Saturday, November 12, 2011

The Tintin Film

I had been looking forward to the Tintin film ever since I saw the first teaser. Probably from before that too, but after watching the teaser (or was it a proper trailer – can’t recall that now), I just had this weird exciting feeling in my stomach that this was going to be a really worthwhile experience.

Since that brief introduction to Spielberg’s (and Jackson’s) latest masterpiece, I have read several rants about how unlike Herge's version this Tintin looks, how it's just blasphemous and a sign of crass commercialism to remake the simple, refined 2-D drawings into a 3-D film. And not been able to completely understand what the fuss was about.

After having seen the movie today, I am even more perplexed.

I think Herge made the right choice when he asked Spielberg to make the Tintin movie. Now, this choice might have come across as smoothly as Spielberg generally implies in his interviews, or not so much as some of the critics of this transfer to the big screen might allege, but that it happened to come about is a great thing.

From the moment the film begins, with that wonderful tip of hat to Tintin's creator, this is a well-designed extension of Herge's vision. The credits pay tribute to several of Tintin's books, and the film mixes elements from various editions to come up with a truly enjoyable story.

Ah, the thrill of meeting again the characters you have known for so long. The bumbling Thompson & Thomson. The ever-abusive Captain Haddock. The wonderfully voiced Bianca Castafiore. And good ol' Snowy (with the amount of stunts he does, it's a good thing they didn't use a real dog).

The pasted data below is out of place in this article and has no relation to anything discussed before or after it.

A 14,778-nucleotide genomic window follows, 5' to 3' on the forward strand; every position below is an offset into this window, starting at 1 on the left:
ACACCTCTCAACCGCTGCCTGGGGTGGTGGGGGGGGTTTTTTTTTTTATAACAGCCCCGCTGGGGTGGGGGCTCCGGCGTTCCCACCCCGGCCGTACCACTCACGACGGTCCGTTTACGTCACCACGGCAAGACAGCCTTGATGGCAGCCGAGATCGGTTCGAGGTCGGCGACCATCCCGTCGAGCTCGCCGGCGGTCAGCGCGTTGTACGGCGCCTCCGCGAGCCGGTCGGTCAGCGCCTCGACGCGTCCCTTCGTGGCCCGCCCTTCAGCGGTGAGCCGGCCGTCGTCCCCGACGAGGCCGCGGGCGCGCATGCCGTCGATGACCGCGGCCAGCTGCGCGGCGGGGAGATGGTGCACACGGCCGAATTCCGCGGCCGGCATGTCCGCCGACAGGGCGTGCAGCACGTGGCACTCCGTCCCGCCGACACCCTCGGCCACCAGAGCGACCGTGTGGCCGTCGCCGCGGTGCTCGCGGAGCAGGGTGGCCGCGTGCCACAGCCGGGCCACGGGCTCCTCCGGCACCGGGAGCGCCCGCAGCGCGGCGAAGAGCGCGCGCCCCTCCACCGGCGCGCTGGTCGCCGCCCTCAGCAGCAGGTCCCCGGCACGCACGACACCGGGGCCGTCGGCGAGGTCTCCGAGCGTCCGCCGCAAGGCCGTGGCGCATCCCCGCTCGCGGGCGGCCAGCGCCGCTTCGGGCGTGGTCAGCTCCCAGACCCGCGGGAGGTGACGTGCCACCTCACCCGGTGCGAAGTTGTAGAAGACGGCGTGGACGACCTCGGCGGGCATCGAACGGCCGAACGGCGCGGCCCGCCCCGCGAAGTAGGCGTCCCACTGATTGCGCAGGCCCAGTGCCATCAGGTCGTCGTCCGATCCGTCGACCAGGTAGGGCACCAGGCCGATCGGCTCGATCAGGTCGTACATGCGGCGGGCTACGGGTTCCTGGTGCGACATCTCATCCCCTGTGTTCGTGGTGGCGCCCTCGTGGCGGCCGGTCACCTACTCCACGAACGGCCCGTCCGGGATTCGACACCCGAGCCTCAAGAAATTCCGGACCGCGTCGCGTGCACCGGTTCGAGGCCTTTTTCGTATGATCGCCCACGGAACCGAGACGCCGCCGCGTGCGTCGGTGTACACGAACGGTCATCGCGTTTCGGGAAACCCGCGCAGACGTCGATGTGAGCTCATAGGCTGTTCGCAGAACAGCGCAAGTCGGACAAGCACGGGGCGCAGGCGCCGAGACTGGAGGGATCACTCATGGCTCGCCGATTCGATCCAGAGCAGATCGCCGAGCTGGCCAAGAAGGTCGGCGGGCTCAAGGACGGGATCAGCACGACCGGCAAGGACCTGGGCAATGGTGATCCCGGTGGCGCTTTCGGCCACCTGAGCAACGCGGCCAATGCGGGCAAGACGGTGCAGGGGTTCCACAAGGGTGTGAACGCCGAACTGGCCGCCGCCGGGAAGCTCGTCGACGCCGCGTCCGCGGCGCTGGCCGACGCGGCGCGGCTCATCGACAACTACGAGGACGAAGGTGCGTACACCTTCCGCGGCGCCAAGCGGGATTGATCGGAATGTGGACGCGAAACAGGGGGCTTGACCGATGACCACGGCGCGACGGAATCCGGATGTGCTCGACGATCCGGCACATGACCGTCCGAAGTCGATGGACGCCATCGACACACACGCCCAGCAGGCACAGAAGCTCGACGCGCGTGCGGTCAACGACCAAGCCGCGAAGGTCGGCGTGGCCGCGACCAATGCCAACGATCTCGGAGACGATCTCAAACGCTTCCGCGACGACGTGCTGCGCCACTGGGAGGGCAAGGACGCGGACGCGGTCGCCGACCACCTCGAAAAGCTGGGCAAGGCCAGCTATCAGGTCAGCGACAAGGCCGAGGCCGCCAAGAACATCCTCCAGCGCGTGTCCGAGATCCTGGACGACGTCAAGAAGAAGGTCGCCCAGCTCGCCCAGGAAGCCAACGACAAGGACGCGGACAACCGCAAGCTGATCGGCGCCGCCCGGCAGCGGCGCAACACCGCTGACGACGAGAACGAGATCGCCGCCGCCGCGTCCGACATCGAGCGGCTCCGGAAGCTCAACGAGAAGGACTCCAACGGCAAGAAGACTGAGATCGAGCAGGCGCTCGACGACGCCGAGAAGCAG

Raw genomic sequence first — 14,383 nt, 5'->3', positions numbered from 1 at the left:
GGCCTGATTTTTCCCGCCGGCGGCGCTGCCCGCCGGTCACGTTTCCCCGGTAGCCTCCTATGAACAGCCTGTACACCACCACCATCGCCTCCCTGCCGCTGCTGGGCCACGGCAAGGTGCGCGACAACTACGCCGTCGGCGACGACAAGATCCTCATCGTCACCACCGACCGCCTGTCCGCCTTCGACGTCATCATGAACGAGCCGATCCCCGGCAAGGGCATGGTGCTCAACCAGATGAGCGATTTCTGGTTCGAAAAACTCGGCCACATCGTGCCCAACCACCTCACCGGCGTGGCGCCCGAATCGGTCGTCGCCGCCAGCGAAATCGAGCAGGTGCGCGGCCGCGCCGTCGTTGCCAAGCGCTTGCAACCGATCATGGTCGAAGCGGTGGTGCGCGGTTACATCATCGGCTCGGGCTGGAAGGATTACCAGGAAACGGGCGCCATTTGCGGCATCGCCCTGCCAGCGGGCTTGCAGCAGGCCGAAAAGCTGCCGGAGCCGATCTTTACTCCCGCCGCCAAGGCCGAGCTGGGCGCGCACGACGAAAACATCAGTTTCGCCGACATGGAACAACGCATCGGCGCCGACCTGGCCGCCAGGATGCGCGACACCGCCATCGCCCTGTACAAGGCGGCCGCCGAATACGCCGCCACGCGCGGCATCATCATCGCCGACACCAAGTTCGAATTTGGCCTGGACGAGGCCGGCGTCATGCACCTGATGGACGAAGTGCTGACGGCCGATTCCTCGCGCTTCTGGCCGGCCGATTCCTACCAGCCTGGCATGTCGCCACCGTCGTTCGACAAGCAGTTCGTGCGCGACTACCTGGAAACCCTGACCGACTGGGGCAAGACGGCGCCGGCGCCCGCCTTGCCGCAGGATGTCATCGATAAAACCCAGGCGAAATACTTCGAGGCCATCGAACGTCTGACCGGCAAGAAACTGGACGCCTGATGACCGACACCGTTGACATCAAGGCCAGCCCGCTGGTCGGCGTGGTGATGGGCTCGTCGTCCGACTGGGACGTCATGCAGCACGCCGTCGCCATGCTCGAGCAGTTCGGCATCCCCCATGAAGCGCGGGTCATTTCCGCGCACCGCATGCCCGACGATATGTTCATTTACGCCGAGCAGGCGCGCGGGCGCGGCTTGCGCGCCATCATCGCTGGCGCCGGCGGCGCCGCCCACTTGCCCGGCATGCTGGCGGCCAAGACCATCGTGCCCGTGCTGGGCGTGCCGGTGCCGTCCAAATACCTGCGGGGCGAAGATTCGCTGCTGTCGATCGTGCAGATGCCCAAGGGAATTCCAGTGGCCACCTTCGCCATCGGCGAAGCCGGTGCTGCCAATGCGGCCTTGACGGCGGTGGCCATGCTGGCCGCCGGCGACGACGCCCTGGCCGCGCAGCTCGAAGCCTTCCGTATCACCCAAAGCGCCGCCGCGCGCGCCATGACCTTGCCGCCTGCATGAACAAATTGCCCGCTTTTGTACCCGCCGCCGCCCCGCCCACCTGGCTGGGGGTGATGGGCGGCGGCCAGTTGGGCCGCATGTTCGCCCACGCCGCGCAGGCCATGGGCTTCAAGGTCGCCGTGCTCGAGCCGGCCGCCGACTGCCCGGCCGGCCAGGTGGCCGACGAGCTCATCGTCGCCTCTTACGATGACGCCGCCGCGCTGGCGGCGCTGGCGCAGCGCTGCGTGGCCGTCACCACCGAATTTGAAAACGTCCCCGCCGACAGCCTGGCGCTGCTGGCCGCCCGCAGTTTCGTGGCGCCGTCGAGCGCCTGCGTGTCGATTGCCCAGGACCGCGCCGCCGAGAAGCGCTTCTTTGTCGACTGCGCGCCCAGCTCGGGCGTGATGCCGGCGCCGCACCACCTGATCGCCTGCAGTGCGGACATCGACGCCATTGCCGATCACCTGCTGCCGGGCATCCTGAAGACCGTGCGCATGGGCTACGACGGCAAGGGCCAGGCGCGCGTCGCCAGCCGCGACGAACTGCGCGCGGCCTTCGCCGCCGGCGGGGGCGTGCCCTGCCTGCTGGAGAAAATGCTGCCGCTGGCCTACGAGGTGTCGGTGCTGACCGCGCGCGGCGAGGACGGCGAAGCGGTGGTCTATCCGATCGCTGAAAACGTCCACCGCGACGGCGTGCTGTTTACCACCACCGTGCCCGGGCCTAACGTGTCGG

And, of course, the boy wonder. Yes, he looks a bit different from what I would have imagined as a three-dimensional Tintin to look. And the British accent made him sound like Harry Potter a few times. But, those are minor issues really.

The winner, as it should be in general, is the script. It incorporates great elements from multiple books, ties them up together and comes up with an intelligent, respectful, adventurous and utterly funny ride.

And also worth mentioning is the motion-capture technique. It might have worked great in films like the Lord of the Rings trilogy or King Kong, or even Avatar, but in a full length film based on this technique like The Polar Express it had fallen a bit flat. It just works wonders here. The bastardized child of animation and live action truly comes on its own in this film.

Just watch and wonder at the way Sakharine's hair or the camel's fur waves in the wind. Beautiful.

I bloody hope they are making a sequel.


Robert Frust said...

They are. Peter Jackson and SS are reversing their roles.

I was apprehensive about the movie after the trailer - I didn't like the motion-capture too much. But having seen the film - and the crazy, Tin Tin-esque stunts - I know they did the right thing.

My only complaint is not with the movie at all but with 3-D. It makes colours unsatisfyingly dim and doesn't add significant benefit.

Captain Subtext said...

I think everyone knows that they are.

It doesn't occur normally to people, but, well, the best way to get rid of the problems of 3D is to just take off your glasses in a scene particularly spoiled by darkness. That eagle chase scene or the ship in the desert scene were not hurt at all by not watching them through glasses.

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